Lem took his mother’s hand and guided her up the path they’d taken to Kivo’s picnic site and Yani’s secret hiding place, only now it was pitch black and Evanor could not see her feet, let alone the ground beneath them. Eventually she fell into the pace of her son’s sure stride.
“I never realized you could see so well in the dark Lem,” Evanor said breathless from the upward slope of the hill path.
“I can’t see any better than you Mama when there’s no light to see by,” Lem said. “I just look ahead to see where I’m going to be in another few moments and then that’s where I go.”
Evanor tried to digest her little boy’s words. She could understand them and yet she couldn’t understand them. At least she wasn’t afraid of him anymore like she had been the morning after her Thort had been killed. She knew deep in her breast that Lem would protect her and would never hurt her.
They reached the rock picnic table. “Do you want to rest a bit Mama?” Lem asked Evanor.
“Yes,” she said, “just for a moment until I catch my breath… Do you know where to go?”
“Not really,” Lem answered. “We’ll walk along the ridge and continue eastward until we get out of this sector. We’ll only move at night. If we see a farm or a village, we’ll walk around it.”
“What will we do about water and food?” Evanor asked.
“We’ll walk parallel to a stream so we can get to one when we need to drink or refill our water bags,” Lem said, “and we’ll get whatever fruit and vegetables we need from the orchards and fields at night…”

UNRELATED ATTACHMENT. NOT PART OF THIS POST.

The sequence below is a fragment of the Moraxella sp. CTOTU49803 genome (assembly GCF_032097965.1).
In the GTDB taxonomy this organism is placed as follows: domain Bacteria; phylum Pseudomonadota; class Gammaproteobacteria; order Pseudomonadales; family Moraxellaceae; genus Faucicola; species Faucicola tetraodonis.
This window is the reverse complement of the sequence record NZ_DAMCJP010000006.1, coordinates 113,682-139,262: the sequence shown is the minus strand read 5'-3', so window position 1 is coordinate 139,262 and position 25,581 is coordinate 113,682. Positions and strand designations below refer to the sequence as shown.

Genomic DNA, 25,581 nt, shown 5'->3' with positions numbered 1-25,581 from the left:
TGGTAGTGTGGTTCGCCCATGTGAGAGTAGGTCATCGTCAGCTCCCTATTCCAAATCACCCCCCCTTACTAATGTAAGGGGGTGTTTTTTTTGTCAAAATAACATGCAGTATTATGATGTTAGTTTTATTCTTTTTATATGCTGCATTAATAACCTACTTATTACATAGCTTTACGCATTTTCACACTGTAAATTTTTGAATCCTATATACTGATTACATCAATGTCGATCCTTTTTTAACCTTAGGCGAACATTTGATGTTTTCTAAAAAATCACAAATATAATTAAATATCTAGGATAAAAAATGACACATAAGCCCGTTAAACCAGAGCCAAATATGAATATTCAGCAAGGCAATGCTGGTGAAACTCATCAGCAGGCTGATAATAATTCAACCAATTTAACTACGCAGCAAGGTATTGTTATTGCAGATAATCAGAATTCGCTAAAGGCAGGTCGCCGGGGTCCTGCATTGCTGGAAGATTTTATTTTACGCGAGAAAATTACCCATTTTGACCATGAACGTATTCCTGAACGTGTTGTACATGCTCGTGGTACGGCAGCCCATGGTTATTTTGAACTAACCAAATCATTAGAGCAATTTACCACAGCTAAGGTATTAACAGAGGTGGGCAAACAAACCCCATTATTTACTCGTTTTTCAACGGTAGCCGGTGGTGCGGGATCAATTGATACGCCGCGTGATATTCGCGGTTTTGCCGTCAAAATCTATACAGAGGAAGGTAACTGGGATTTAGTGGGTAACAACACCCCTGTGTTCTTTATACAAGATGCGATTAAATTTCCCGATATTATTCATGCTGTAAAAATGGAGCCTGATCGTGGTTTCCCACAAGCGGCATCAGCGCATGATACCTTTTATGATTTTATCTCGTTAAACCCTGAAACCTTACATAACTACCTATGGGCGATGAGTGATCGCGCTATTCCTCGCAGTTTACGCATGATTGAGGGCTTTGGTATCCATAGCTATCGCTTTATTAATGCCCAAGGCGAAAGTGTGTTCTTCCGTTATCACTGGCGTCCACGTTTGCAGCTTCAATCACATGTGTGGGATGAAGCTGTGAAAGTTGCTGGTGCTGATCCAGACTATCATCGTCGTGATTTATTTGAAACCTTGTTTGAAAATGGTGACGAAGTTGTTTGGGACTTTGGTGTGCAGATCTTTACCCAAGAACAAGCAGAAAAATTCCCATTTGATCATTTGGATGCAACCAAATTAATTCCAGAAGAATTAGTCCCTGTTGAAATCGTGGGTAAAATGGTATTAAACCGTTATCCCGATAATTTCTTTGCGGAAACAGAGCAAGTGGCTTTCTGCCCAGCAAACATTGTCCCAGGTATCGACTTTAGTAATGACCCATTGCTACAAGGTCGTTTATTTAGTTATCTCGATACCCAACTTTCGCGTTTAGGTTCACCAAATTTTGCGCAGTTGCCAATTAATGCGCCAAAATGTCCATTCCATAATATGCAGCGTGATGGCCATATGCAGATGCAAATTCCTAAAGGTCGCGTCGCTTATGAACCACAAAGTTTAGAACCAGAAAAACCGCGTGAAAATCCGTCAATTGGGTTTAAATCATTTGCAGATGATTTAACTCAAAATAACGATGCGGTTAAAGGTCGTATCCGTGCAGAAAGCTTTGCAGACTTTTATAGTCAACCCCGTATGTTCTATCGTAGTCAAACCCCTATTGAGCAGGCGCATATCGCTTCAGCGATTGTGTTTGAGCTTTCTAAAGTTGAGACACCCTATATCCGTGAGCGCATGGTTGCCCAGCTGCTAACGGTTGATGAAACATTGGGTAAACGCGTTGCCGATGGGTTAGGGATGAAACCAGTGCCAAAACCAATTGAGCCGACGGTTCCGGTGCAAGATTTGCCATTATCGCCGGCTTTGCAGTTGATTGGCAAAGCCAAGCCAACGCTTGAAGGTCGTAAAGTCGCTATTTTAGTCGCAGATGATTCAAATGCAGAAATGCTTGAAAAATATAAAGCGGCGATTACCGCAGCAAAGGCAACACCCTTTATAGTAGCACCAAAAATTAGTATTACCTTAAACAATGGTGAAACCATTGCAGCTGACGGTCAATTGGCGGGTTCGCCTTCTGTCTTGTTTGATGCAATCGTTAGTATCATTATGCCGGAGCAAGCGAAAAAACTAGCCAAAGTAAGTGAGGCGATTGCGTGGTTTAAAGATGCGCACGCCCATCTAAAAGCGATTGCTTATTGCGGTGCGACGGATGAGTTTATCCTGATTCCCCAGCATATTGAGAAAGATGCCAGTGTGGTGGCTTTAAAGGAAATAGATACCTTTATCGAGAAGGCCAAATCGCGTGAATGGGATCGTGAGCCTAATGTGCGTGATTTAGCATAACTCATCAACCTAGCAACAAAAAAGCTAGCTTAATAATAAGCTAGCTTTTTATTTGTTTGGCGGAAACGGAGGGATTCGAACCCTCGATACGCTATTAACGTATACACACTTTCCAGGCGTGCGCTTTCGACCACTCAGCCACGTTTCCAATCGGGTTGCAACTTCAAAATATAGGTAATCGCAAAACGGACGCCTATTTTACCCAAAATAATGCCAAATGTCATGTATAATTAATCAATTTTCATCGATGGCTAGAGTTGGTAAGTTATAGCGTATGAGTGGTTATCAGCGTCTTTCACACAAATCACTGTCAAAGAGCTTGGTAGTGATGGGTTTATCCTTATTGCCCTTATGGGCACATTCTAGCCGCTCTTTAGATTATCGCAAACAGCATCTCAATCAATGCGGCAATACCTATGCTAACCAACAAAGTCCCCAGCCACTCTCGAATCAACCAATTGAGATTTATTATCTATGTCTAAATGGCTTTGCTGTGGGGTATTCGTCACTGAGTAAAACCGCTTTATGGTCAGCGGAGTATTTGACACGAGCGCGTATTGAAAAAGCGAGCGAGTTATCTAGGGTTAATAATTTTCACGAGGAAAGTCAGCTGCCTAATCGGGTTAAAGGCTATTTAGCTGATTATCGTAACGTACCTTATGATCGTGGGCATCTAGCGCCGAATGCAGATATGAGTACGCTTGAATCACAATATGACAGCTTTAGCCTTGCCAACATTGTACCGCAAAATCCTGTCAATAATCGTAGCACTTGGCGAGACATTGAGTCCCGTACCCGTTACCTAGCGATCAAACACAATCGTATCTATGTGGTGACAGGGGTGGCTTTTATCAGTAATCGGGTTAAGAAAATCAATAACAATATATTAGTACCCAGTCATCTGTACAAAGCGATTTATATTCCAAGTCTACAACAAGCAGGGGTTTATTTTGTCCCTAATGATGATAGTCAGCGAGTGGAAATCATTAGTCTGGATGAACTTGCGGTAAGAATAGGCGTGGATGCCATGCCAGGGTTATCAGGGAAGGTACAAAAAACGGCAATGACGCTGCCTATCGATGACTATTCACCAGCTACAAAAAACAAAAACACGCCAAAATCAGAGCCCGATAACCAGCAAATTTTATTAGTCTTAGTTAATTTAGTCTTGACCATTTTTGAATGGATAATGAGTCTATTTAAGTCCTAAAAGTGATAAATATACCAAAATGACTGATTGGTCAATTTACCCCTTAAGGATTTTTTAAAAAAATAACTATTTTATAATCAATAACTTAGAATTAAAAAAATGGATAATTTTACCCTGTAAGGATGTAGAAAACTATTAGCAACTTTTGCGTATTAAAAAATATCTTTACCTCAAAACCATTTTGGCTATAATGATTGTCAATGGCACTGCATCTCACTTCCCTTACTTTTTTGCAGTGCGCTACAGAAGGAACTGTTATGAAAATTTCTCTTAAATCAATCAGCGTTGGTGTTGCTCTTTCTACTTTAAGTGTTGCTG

“… But that’s stealing!” Evanor protested, shocked to hear her son talk like that. Thort and Evanor had raised Lem better than that.
“It can’t be helped Mama,” Lem explained looking down at the ground. “Otherwise we’d die … We’ll be honest again, as soon as we can afford to be … Come Mama, let’s go. We have to keep moving.”
They walked around the bend and kept on walking. Lem did not show his mother Yani’s secret hiding place. It wasn’t that he wanted to keep a secret from his mother. It was just that she was having a hard enough time getting used to her little son she thought she knew so well but didn’t and Lem did not want to make it any harder on her.
When the night began to grey into dawn Lem could see the dark meandering line of the creek below them running parallel to the ridge on the far side of the fields to their left. He moved Evanor away from the path edge so they would not be visible to any farmers in the fields. His mother must have been exhausted by now and he looked for a suitable place to eat and rest for the day. If only he could teach his mother to see sideways, they would not have been so exposed to prying eyes. Lem found a shallow cave hidden behind two skag trees and suggested to Evanor that they make themselves at home in the cave for the day. Evanor took out the rations for the day and spread them on the blanket for them to eat. She could scarcely eat her sandwich, she was so tired. She said to Lem that she would just rest for a little while but soon she was fast asleep. Lem picked up Evanor’s half-eaten sandwich and returned it to the bag. He lay down beside his mother and slept like he hadn’t slept since he could remember.
They made fairly good time. Within one week they reached the border between Sector 87 and Sector 95. The land was hilly with large tracts of virgin forest. There wasn’t much farm land and the villages were few. The roads weren’t well-maintained; mostly packed dirt. The gorm seemed to run wild. You could see drac tracks on the road and off it, but Lem and Evanor never actually saw any dracs.